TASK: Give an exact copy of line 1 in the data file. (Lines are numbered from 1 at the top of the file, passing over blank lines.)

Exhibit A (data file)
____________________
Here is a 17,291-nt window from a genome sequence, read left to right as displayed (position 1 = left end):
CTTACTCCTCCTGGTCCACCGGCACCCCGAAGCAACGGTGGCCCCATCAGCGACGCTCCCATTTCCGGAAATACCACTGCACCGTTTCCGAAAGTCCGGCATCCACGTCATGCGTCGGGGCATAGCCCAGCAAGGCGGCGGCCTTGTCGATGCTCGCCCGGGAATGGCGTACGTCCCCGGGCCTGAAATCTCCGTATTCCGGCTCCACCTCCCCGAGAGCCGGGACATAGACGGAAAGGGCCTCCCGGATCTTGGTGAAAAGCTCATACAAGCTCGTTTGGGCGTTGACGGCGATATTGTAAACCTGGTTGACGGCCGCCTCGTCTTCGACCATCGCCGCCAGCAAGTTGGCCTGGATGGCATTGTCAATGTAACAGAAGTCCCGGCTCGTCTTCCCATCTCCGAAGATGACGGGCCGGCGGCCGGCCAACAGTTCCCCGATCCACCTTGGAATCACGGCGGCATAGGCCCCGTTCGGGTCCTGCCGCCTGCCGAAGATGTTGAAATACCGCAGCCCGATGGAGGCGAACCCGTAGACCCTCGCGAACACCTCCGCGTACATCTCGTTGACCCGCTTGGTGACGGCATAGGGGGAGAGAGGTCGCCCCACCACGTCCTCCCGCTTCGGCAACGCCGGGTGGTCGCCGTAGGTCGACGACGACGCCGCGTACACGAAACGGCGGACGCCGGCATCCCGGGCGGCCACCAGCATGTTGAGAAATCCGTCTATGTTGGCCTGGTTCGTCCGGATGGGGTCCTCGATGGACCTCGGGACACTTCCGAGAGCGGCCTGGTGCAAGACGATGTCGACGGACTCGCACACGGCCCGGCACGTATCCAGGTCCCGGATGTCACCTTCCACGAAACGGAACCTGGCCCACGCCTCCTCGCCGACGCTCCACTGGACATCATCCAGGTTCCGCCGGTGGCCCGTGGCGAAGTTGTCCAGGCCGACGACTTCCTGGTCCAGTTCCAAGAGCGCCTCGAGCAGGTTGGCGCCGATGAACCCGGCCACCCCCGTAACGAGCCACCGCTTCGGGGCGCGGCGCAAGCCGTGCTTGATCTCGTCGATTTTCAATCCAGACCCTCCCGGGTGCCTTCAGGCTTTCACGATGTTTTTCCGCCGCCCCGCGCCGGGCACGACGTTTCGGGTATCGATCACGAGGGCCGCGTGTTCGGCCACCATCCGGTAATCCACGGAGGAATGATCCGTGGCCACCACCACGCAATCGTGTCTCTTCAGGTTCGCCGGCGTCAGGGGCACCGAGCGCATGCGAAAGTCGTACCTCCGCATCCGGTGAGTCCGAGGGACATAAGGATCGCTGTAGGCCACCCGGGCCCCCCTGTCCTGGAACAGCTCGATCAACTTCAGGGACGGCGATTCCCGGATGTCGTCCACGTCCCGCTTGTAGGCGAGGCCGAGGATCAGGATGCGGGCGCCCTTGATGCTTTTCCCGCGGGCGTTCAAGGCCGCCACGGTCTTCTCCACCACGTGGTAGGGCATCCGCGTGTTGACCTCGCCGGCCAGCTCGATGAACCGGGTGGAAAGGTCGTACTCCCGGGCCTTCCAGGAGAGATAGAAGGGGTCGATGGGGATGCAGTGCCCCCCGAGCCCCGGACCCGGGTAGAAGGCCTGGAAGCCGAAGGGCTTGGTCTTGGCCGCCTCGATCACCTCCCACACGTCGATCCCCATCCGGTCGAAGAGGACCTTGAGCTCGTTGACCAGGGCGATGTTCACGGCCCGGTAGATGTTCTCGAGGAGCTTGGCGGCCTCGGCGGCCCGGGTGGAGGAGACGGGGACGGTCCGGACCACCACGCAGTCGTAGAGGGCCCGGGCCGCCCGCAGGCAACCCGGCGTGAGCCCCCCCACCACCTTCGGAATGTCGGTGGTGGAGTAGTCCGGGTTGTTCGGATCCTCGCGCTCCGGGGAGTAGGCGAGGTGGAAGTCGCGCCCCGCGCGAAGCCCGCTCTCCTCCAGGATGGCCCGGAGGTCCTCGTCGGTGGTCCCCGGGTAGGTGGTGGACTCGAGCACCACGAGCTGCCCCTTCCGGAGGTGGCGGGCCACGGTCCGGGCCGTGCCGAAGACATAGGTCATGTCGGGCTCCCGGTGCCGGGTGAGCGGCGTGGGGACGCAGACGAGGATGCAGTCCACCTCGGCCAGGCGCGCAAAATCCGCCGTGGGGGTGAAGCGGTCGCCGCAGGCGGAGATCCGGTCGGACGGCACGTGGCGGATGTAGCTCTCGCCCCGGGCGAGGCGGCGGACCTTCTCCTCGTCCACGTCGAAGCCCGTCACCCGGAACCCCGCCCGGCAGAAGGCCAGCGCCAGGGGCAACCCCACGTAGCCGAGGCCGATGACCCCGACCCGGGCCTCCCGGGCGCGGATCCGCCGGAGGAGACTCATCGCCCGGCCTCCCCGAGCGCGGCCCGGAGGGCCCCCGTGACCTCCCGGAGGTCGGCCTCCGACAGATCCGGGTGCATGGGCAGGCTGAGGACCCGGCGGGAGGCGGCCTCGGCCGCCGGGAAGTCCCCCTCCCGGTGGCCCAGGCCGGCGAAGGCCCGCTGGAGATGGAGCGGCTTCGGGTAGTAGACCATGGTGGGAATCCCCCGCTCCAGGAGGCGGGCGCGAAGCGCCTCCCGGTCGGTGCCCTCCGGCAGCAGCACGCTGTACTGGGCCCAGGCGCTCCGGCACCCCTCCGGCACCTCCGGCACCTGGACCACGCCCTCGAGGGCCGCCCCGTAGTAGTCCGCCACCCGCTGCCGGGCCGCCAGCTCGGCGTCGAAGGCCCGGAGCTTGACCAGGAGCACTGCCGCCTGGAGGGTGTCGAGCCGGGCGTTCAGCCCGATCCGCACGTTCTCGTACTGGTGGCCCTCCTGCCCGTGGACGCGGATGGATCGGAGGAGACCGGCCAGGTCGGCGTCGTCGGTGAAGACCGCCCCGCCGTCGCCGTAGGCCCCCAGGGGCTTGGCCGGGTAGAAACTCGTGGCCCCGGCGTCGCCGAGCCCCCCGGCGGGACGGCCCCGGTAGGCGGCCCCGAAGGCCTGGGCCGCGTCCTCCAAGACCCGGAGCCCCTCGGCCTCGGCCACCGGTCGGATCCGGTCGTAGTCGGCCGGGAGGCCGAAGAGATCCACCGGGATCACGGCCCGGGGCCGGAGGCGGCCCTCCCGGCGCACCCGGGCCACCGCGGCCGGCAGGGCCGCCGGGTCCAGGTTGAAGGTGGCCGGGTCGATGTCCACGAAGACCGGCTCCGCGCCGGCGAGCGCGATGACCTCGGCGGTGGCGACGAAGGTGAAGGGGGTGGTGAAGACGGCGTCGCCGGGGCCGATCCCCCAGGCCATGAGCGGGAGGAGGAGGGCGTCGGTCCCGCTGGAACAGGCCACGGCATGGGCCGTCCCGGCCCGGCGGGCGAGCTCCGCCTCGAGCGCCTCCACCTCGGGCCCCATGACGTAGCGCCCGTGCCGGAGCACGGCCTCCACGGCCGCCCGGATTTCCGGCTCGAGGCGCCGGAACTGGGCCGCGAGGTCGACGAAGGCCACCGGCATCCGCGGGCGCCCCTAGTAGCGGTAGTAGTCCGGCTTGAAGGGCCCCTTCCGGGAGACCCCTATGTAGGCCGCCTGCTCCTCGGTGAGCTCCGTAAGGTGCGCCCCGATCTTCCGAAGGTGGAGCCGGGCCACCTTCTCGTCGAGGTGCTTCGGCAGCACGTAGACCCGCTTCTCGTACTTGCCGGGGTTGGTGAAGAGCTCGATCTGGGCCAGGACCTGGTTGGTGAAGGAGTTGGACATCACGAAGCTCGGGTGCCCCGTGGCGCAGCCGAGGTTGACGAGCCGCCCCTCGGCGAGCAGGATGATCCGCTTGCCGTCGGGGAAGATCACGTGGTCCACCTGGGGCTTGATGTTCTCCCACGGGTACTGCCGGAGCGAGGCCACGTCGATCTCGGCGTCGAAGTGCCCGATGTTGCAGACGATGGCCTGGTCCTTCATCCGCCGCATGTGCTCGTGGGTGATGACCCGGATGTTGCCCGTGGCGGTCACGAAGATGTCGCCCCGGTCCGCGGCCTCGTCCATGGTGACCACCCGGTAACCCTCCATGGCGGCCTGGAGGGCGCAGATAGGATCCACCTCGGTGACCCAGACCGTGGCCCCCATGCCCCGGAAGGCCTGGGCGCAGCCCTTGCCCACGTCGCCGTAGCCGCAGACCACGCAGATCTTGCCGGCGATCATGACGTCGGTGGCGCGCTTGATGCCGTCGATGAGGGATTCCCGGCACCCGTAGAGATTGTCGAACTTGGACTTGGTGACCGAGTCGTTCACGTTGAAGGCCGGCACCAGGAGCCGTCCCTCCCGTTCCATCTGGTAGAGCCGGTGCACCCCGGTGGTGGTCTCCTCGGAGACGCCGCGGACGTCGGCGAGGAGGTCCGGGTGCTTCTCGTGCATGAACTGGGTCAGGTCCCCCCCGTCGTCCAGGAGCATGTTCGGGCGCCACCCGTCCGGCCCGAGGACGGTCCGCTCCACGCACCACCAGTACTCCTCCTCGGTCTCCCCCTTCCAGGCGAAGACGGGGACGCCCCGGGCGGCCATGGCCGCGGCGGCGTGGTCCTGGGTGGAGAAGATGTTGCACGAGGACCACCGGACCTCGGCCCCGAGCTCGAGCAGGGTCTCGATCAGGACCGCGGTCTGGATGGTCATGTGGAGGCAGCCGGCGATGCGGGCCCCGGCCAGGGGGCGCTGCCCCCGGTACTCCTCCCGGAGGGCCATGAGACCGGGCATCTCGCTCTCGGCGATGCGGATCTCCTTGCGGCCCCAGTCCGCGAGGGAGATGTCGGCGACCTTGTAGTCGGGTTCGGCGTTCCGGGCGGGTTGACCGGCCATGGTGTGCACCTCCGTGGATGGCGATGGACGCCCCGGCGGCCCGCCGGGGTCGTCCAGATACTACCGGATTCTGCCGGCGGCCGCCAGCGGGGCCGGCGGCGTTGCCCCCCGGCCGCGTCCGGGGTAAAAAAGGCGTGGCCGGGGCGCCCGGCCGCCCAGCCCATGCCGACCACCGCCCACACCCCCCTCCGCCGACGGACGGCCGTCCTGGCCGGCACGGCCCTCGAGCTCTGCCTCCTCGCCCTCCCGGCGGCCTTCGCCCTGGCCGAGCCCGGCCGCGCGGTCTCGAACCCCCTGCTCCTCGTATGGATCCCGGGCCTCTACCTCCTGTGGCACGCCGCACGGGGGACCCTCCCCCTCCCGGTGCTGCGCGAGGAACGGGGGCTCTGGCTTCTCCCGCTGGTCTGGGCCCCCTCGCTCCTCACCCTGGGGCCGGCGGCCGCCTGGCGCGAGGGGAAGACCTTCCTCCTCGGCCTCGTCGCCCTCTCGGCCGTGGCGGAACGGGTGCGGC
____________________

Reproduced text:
Here is a 17,291-nt window from a genome sequence, read left to right as displayed (position 1 = left end):